It’s such a relief when fall comes. The grass and weeds become manageable and local harvests of various types of produce result in what must be the pigs’ favorite time of year. Then we move into November, when Oregon’s Willamette Valley weather retards thoughts of big outdoor projects. Days are short, the pigs sleep a lot, and so do I. So it’s been a long while since I wrote up a post.
It was a difficult year for everyone. The pandemic has been less of an event in rural areas. The bigger event was the post-Labor-Day fires that ravaged so many areas in Oregon. My farm was within three miles of an evacuation zone, and I had an emergency departure pile sitting by the front door for about a week. Many of you experienced the thick smoke that blocked out the sun for a week and a half.
This year I experimented more with rotational grazing, electric netting, and pasture reseeding. I have 11 small pigs overwintering. They were spared the butcher in September because they just weren’t big enough. They are the smaller pigs from past litters and it looks like they just won’t grow to the same size as their forebears. For these breeds, if I overfeed them it turns to lard, so that’s not an option.
I have another butcher date set for February with several pigs already reserved for my USDA butcher or home butcher. If you’ve taken a butcher course or dreamed of trying it, the largest of these pigs will probably be about 60 pounds of hanging weight, going down to around 30 pounds. This size is easy to manage, faster to process at home, and not as much freezer space is required. Let me know if you’re interested in reserving.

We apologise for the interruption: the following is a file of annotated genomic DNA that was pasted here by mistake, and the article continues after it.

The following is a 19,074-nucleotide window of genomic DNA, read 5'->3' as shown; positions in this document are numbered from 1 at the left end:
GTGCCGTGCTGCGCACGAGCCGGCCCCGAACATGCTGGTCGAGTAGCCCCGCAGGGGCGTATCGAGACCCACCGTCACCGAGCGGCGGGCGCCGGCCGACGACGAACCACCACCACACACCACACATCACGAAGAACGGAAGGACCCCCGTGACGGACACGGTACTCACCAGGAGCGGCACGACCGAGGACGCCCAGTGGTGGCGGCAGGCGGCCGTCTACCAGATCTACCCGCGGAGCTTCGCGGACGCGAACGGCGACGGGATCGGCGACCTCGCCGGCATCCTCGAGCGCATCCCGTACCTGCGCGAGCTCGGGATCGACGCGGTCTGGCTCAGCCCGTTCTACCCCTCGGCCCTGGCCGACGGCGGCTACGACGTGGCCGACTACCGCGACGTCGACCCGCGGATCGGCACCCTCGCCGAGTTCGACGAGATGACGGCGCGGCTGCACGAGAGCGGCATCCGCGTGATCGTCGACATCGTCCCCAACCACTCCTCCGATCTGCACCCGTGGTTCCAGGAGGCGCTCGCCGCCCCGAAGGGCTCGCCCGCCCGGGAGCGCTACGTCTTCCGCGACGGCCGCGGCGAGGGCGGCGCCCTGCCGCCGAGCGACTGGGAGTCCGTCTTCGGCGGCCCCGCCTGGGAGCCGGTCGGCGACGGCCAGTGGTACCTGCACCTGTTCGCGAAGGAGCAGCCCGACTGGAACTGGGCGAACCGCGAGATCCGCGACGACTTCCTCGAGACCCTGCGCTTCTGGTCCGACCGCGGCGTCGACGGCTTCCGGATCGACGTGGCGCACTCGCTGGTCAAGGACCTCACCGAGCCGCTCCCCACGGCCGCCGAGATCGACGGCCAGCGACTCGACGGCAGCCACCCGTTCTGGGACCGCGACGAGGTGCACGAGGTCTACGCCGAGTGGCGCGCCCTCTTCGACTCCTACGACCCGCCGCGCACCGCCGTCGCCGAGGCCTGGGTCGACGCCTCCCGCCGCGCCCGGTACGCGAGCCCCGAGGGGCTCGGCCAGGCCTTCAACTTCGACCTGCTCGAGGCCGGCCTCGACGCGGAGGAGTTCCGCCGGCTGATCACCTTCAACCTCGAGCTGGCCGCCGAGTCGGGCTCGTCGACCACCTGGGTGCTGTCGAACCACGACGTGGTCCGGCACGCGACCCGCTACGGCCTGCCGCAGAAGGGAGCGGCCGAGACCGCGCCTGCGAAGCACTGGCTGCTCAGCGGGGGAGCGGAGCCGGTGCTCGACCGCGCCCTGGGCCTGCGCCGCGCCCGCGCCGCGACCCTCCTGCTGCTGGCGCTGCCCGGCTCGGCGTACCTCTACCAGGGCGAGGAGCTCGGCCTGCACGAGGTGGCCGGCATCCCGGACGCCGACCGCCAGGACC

In the spring I’m going to start with a larger breed of pig, so I’m currently researching breeds and suppliers. In the spring I’m also getting some overgrown land cleared and new fencing installed that will give my pigs more of silvo-pasture grazing, perfect for them to root and forage to their hearts’ content with lots of shade in summer. The plan is to grow pigs that will be around 200 lbs. in hanging weight, instead of 60-90. They will still be happy pasture pigs and have the best lives I can give them, just fewer of them.
When I started raising pigs I couldn’t imagine them grazing on grass. That’s not the stereotype of how pigs are fed! So here’s proof.
Quotes and Trivia
In time past, though not long ago, there lived pigs, in stature little, in number three, who, being of an age both entitled and inspired to seek their fortune, did set about to do thusly…
And so being collectively agreed but individually impelled, the diminutive swine set about each to erect for himself an abode. Pig numbered first did construct his house from straw, pig numbered second did likewise, though rather not from straw, instead from sticks, meanwhile unique in his imagining…
A wolf, carnivorous nature in full season, he called out to the straw-ensconced swine, saying “Pray thee little pig, grant me entrance”…but Pig 1…responded immediately “Nay it shall not be, indeed not by whit nor whiskered jowl.”
…to this most expected response the wolf replied immediately “Then steel thyself little pig, forthwith shall I endeavor in blowing by means both huffing and puffing to dismantle yon flippin’ flaxen fortress.”
Excerpt from Three Little Pigs Like You’ve Never Heard Before, John Branyan.